Building on the 9-12 Early Entrepreneurship program, our older students will have the opportunity to create a micro-economy and practice their small business skills. Entrepreneurial language such as margin, markup, and cost are all terms children will hear and learn from upper elementary and on. Curriculum will be designed in collaboration with GrowthWheel International Inc., who offers visual learning tools for startups and growth businesses, thus dovetailing the Montessori curriculum and its educational values.

Moreover, internships and work opportunities are important element of the curriculum for our lower secondary students, as they are a way to explore the ideas of learning and leading, as well as the adult work of profession and work.

Our students will have a minimum of two internships each year.  In the fall, they have a child development internship and in the spring, they have a career internship.  While the internships are different with a variety of goals, they offer extremely valuable and timely opportunities for our students which result in deepening their understanding of themselves, of others, and of what it takes to actually work.

These internships are timely as the students are reaching the age when their decisions and personal choices in and out of school can have significant consequences.  In the child development internship, they learn what are typical milestones and when they are usually reached for an infant, toddler, and pre-schooler, they observe the interactions and teaching in our early childhood classroom, they learn the ways classroom materials work to educate young children, they propose material ideas and then create the materials in order to provide a lesson to a primary-aged child, and they build positive connections with our primary students.  From this project, their understanding of the challenges faced when one is in the position of teacher or leader continues to grow, and it helps further their development of patience, kindness, and empathy.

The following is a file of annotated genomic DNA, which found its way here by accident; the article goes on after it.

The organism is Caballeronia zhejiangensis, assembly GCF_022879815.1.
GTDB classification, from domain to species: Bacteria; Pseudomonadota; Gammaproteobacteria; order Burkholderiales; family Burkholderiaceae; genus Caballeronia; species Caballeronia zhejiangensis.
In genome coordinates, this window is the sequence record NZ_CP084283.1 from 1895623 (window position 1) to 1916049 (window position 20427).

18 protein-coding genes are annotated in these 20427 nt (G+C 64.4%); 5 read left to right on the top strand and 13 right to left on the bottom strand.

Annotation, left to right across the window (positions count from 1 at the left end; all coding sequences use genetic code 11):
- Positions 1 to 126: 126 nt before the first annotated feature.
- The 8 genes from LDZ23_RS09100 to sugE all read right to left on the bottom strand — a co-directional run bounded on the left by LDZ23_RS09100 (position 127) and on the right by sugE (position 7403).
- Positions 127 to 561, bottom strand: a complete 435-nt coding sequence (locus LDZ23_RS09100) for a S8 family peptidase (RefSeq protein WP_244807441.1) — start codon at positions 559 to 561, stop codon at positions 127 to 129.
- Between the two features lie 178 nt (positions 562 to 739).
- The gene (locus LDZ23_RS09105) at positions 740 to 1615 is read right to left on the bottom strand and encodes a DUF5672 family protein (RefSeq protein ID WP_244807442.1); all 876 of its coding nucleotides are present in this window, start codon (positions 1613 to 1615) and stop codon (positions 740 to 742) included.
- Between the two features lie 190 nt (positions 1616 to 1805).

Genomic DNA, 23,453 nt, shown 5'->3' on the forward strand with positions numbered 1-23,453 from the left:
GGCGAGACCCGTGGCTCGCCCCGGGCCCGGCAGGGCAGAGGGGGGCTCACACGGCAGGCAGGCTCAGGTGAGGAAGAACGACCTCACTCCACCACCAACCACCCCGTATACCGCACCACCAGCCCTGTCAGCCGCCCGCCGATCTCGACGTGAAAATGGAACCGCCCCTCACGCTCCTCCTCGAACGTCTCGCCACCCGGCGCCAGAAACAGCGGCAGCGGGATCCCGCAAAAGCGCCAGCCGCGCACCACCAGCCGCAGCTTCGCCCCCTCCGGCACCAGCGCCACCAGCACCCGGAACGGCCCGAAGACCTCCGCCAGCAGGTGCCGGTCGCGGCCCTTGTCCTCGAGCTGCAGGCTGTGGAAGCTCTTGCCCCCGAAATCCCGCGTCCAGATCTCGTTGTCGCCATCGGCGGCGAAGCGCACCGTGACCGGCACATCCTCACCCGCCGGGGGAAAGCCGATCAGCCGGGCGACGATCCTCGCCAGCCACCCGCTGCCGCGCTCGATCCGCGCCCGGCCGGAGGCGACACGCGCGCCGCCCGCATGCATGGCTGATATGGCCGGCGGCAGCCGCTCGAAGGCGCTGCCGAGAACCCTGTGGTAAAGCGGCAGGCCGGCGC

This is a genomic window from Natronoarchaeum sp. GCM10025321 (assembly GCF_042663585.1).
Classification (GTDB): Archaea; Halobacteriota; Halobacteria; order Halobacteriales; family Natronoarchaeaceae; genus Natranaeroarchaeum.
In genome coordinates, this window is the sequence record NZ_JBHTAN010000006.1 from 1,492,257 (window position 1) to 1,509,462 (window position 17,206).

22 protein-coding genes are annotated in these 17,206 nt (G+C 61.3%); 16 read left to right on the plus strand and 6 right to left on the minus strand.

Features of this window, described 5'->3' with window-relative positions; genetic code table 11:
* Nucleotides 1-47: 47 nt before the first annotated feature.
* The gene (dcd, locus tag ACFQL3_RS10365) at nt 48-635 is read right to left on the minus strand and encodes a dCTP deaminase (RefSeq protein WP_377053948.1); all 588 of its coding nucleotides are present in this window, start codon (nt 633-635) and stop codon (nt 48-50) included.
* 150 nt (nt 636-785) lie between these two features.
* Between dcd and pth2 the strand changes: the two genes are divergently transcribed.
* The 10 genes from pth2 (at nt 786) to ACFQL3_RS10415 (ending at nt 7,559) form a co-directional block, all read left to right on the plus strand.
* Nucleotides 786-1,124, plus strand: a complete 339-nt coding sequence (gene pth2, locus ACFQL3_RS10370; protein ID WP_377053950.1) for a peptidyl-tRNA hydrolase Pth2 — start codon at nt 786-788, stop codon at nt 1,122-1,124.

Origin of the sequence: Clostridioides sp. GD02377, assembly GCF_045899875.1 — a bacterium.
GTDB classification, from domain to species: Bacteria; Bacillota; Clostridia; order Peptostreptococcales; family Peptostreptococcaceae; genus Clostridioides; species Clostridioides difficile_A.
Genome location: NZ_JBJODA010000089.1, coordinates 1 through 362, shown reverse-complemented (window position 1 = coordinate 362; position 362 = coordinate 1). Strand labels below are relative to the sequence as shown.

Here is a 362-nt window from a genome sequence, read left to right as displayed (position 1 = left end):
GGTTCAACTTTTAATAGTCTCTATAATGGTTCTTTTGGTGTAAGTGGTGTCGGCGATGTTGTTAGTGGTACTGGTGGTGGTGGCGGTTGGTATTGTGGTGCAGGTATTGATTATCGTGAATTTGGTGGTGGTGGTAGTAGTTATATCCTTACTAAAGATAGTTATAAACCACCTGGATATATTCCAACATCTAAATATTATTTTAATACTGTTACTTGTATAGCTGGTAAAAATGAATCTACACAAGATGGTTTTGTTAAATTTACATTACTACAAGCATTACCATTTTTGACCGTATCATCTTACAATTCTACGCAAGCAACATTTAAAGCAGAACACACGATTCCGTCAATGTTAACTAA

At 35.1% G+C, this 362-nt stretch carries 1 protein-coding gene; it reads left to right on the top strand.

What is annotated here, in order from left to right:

In the career internship, the students brainstorm a list of occupations which they think they might like to pursue or businesses they would like to open. They make lists.  They update their lists.  They research the assorted professions. Their expansive lists are encouraged, supported, respected. The BCMS administration, teachers, parents and school community will work to help locate professionals with which the students can spend all or some portion of their internship week.  With what is clearly a huge kindness and investment in the future, the professional hosts and mentors engage the student at their place of employment. This opportunity allows the young adolescent to see how involved and complex a grown-up job can be.

Sometimes the student is able to assist by filing or completing other supportive tasks.  The experience is a hybrid between job shadowing and a true internship. In the best cases, the adolescent will have the same placement for several days to gain a more realistic exposure to a particular career.

Other times a student will have multiple placements within the same field during the week, providing insight to the many possibilities some careers offer.  Still other times, a student will have multiple placements during the intern week which are not professions typically linked together.

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Montessori Intermediate